is a striker-fired pistol in 9mm (we can be certain a 40 and 45 are soon to arrive), taking the rugged features of the FNP/X pistols and marrying them to the simplicity of a striker-fired system. All your holsters, mag pouches and even mags (if you have the X-series) will work in the new striker-fired FN.
Looking for a reliable handgun that doesn't sacrifice style? Ruger's got the answer. Ruger has introduced the Ruger SR22, a scaled-down, lightweight handgun that is designed to cover all the shooting sports, from plinking to small game hunting. The polymer-framed SR22 features an external hammer with a rounded spur, designed for easier cocking and single-action shooting. The SR22 also features two interchangeable rubberized grips that also allows a slim or wider palm swell option without using tools to adjust. The SR22's aluminum slide is serrated to allow for better grip and slide manipulation on both the front and rear. An underside Picatinny rail with multiple cross slots allows for variable mounting, and a 3-dot sight system features adjustable front and rear sights to account for wind and elevation. In addition, a reversible blade allows shooters to choose between two white dots or a solid black blade. Other features include a replaceable stainless steel barrel, an ambidextrous manual thumb safety and decocking lever, ambidextrous magazine release and a visual inspection port.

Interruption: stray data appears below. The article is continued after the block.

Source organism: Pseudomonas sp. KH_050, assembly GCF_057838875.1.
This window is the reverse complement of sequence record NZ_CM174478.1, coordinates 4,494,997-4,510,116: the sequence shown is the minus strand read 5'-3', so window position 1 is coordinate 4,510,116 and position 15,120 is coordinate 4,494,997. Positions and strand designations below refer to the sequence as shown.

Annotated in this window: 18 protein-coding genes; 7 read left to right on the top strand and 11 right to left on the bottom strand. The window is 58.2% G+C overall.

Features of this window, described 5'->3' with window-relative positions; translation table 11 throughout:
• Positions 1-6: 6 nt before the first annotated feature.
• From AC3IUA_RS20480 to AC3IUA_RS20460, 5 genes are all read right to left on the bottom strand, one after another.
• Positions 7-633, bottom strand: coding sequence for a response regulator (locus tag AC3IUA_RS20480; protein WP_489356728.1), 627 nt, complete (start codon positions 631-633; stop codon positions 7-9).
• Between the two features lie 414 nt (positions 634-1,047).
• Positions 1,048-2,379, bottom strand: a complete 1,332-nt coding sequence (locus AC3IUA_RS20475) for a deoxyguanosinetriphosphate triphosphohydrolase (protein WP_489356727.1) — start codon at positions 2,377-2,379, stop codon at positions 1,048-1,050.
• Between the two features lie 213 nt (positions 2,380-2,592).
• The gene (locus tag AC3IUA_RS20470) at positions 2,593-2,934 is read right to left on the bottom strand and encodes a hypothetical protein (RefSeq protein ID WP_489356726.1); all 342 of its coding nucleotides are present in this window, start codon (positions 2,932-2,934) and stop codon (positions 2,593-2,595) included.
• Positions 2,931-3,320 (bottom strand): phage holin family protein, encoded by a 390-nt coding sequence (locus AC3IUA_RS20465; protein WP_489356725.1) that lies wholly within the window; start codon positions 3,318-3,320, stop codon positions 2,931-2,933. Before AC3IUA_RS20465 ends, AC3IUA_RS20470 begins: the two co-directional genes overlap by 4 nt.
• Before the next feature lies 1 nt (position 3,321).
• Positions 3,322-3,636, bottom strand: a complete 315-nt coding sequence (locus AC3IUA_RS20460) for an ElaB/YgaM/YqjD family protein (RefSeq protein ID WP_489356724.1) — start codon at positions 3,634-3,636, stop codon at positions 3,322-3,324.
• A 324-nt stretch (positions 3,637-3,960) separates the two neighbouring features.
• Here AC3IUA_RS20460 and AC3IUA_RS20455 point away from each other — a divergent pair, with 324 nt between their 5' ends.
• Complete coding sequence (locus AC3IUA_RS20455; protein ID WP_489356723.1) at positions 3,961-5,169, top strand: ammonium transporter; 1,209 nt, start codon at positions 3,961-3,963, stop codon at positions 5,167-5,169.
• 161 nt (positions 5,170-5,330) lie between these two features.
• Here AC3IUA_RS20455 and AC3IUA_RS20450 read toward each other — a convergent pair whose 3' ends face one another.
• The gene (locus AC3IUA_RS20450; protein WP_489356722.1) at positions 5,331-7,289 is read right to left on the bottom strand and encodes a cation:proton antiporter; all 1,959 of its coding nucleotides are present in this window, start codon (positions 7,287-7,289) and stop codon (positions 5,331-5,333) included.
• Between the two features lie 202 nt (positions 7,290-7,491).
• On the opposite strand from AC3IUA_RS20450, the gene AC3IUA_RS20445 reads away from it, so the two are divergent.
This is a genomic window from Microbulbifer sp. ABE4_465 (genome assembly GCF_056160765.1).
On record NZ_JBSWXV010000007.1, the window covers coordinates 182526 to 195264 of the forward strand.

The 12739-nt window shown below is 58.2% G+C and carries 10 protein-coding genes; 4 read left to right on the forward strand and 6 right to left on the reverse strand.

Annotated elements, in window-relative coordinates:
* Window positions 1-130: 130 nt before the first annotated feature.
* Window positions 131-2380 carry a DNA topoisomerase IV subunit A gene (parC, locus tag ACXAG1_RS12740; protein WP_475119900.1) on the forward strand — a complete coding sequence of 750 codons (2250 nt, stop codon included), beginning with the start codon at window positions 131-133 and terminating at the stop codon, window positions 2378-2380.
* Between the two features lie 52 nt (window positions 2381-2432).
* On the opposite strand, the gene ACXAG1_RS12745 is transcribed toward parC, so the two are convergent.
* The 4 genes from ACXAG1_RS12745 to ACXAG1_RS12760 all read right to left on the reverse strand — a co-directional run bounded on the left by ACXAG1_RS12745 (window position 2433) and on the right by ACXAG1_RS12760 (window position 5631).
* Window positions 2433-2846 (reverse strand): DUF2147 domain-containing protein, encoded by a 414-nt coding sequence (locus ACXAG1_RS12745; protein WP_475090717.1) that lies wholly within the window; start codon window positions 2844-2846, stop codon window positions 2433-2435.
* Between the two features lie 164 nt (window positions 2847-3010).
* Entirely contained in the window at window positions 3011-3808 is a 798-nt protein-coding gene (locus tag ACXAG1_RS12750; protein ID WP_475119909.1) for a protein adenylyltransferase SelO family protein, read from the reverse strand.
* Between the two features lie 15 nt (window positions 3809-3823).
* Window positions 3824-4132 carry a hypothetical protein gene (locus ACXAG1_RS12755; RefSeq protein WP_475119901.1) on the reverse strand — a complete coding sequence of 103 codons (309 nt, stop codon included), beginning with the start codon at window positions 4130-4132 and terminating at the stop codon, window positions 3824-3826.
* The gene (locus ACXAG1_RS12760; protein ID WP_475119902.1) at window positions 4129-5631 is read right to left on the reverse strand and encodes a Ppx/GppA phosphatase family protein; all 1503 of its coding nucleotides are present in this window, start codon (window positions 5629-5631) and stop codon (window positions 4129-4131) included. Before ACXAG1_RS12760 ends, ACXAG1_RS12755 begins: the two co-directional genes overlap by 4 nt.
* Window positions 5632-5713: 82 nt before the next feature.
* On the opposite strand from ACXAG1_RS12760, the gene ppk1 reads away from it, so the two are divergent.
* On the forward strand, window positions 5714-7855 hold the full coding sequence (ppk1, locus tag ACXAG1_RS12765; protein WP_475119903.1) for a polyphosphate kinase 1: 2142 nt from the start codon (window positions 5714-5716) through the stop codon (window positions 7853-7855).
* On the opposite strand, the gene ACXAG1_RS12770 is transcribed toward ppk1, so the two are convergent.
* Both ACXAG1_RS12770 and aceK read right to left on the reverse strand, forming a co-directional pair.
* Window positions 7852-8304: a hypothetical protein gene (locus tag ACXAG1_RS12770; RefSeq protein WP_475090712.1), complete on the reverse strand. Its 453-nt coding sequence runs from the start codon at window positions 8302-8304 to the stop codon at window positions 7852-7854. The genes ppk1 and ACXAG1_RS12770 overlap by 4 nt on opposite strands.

Remington R1 Stainless
Remington introduced the brand new Remington R1 Stainless at SHOT Show 2012 in Las Vegas. Building on the same features as the original R1 model, Remington's brand new semiauto now comes in a stainless package with three-dot sights and a beavertail grip safety — a visual throwback to classic World War II sidearms.
Springfield Armory has made another addition to its line of XD pistols with the brand new Springfield XDs. Chambered in .45 ACP, Springfield promises that the slim, compact XDs doesn't sacrifice power for bulk, still packing a whallop for a gun with a one-inch beam.
Be sure to check G&A magazine and G&A TV for tests and evaluations of these guns, and keep checking back throughout January for more new handguns from your favorite manufacturers.